Alexandre Bensimon



What is the first thing that comes to mind when you think about "art"? Is it painting? Dancing? Or maybe music? But is it art if I just play some random notes on the piano? Is the intention of producing something enough to call it art? Or does it have to be good? But what is good? Is it enough if someone likes it? If you are as confused as me about this, you're in good company.

As a kid I used to go to all kinds of museums and shows with my mom. I'm not sure I really liked it. I was interested of course, but it seemed I was supposed to love it. When comparing it to my experience playing games, it felt passive and savorless. Years passed and I never considered myself sensitive to art in general. I thought it just wasn't my thing.

Some events made me reconsider. One of them was during a piano recital. Saying that it was amazing from start to finish would be a lie, but I remember a few moments pretty vividly. It was as if the player was trying to express a feeling and I totally got it. Something like a mix of melancholy and acceptance. It felt like there was a direct link between me and him and he was using the music to communicate. I wasn't thinking of anything else, I was just enjoying the experience. I guess this is what art is supposed to feel like.

Having said that, I think the art world is also driven by authority and mimetism. If someone reputable say that something is beautiful, we will convince ourselves that we also find it beautiful. We want to fit in.

But when it's real, what really happens? Is there some deep and absolute beauty out there that artists try to capture? Or is art only subjective? If there is some universal beauty, why can someone get in front of an art piece a lot of people truly love, and feel nothing?

For some kinds of art, a certain amount of knowledge and experience is probably needed to grok it. Like when you taste wine as a kid, hate it, and an adult says your taste buds aren't sensitive enough to appreciate it. Even though people will naturally like some things and not others, I think there is truth in this.

When my friends and I started listening to electronic music, we couldn't get how people could like hard and fast techno. But with time, we we could gradually go from the mainstream stuff to the more niche stuff. We even created some playlists where we organized our discoveries by levels of deepness. We called it Electroducation.

Knowledge and experience can't be the only explanation. You can be amazed by a music piece once and listen to it again the next day only to find it okay. I think it's because we don't always have the same level of awareness. It can be because you missed a good night's sleep. Or you're just concerned about something. Sometimes we can't explain why, we're just subconsciously not in the right mood.

We can't always explain our emotions. But even if you're sad for no clear reason, the sadness you feel is real. If emotions are the expression of something real, an artist can strive to get closer to the perfect representation of that truth. In this way, art is no more than a medium of expression.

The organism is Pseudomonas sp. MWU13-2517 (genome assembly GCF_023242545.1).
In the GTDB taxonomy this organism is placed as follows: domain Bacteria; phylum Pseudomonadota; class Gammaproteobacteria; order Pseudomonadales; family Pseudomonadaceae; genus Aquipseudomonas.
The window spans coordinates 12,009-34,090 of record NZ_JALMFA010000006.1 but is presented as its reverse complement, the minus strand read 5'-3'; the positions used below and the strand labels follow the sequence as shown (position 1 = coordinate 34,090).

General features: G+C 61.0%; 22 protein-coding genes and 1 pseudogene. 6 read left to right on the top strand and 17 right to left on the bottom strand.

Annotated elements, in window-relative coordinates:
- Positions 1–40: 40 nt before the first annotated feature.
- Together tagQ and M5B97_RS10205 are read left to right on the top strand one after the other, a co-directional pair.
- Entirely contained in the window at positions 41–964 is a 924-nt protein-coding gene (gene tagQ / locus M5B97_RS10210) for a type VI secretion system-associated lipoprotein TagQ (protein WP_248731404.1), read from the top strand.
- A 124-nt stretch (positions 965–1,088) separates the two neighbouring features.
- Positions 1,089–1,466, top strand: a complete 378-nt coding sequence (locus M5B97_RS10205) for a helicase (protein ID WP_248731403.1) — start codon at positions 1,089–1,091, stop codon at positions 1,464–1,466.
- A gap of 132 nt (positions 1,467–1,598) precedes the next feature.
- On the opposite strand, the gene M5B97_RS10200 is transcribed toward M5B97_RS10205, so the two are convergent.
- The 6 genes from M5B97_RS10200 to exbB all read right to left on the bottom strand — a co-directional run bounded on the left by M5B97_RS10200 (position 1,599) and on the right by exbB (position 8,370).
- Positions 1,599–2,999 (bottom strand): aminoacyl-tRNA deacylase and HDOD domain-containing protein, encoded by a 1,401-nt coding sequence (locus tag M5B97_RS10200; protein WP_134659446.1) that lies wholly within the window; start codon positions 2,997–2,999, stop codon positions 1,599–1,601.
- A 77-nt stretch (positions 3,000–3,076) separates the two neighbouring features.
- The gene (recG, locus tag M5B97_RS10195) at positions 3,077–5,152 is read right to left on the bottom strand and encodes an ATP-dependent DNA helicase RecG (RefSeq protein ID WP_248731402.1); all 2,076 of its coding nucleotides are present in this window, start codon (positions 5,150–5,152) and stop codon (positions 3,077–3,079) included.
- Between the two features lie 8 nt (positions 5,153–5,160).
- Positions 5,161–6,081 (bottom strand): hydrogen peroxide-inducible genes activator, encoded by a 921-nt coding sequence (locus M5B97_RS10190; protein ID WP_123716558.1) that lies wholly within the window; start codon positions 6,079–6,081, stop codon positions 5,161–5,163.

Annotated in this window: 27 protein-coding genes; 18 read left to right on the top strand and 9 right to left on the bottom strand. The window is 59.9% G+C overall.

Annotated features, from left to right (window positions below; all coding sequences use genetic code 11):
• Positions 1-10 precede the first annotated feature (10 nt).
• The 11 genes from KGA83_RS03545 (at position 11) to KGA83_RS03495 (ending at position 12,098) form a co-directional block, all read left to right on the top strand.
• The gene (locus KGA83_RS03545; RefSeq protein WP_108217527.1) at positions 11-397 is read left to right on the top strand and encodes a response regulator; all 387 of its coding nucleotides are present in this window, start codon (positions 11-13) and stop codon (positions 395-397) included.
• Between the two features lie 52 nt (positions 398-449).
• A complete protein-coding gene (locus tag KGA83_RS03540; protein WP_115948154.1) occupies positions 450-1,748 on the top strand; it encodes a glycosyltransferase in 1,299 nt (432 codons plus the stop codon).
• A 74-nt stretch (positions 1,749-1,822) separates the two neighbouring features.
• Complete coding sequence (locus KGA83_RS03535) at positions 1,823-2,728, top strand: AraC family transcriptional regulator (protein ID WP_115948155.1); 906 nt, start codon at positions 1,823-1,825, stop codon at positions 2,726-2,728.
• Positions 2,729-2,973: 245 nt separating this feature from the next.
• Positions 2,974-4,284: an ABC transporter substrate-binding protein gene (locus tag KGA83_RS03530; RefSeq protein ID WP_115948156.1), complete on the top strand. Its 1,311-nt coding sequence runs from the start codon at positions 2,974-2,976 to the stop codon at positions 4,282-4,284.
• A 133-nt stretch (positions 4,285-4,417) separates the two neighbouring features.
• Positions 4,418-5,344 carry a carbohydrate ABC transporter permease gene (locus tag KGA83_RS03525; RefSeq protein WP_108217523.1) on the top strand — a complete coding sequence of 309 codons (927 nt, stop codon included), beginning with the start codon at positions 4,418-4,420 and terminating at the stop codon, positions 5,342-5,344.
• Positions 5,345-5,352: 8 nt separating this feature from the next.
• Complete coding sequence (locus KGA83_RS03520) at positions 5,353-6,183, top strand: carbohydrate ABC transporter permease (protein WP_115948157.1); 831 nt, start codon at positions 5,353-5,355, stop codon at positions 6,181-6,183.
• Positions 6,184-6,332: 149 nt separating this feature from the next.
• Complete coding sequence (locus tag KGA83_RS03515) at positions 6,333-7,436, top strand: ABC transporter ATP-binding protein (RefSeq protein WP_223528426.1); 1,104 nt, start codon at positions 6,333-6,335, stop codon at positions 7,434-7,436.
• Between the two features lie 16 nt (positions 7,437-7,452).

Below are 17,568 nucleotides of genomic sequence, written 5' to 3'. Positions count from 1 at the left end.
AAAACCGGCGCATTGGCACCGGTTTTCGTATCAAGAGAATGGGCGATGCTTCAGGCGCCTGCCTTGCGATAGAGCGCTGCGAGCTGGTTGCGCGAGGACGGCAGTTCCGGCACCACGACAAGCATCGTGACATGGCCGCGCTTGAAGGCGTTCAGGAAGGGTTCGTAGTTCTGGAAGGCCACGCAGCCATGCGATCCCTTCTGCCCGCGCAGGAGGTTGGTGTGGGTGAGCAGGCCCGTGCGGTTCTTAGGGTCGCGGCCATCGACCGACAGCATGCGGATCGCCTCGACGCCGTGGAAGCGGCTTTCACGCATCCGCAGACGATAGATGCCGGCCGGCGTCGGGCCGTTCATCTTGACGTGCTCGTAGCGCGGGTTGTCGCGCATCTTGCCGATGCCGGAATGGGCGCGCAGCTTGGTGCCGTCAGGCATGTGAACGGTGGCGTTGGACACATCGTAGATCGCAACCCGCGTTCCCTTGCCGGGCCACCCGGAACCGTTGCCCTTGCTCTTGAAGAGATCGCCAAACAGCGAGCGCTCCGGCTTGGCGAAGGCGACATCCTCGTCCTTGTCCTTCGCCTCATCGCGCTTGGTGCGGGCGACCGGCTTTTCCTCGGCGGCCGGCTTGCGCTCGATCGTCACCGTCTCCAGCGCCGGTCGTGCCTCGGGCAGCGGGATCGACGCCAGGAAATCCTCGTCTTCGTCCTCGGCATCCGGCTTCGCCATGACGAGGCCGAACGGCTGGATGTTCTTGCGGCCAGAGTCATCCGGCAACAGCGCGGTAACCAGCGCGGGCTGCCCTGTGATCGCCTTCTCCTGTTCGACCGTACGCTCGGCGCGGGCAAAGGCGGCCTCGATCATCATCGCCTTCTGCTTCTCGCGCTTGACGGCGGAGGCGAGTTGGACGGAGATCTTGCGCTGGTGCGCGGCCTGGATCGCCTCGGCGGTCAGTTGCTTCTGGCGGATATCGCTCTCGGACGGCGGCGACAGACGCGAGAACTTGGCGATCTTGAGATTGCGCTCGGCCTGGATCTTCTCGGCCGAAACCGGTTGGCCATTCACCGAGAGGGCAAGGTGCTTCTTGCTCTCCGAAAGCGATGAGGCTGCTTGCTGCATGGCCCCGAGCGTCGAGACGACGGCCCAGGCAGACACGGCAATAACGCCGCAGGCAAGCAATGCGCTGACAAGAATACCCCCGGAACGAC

Maybe it's why alcohol and drugs have an infamous relationship with art. Sometimes we want to express something but the mind gets in the way. We try to think really hard but we just can't state it clearly. By calming it with substances we can be more intuitive, bypassing the thinking and letting the soul do the talking.

Emotions are not the only thing that can be expressed through art. Sometimes it's about sending a message or sharing a particular culture. Everything can take the form of art. Many books illustrate this idea. Martial arts, programming or chess can give a feeling of awe to people practicing or watching it. In the beginning it's a conscious practice, we're still trying to understand what it's all about. But with experience, top performers go beyond the rules and can then express their individuality through their craft.

Even though I do think some art pieces are objectively better than others, the observer's emotional state is no less important. And for the same person, this changes with time. You can read the same book at different moments of you life and it will probably be a different experience. Because even though the book didn't change, you did.

So if art is really the expression of someone, maybe we can't really split the art from the artist? But what about AI generated art? Are the artists indirectly the people who wrote the AI algorithm? If we can feel at awe in front of the beauty of nature and the universe, why couldn't we feel deep emotions from something created by an AI?

Even if we have minds to think, plan and organize, we are also influenced by our emotions on a deep level. At the core, they are just chemical reactions to make us act in a certain way. But emotions have been a part of us way longer than language. We have to learn to listen to them. We should not be ruled by them, but we also shouldn't try to elimitate them completely.

I am analytical by nature so I tend to overthink stuff a lot. I've been working on my ability to realize it and pause. Meditation helped a lot. By being more present, we can quiet the mind. The balance is hard to find. I used to only listen to podcasts on commutes, but now I sometimes prefer to take a break and listen to music instead. By letting our emotions flow we can feel them better. I used to be proud of never having cried in front of a movie, so it's a big change for me.

When I picture myself in the museums as a kid with my mom, I realize I didn't have the life experience needed to relate to what the artists were trying to say. But more importantly, my mistake was that I was trying to understand art, instead of feeling it.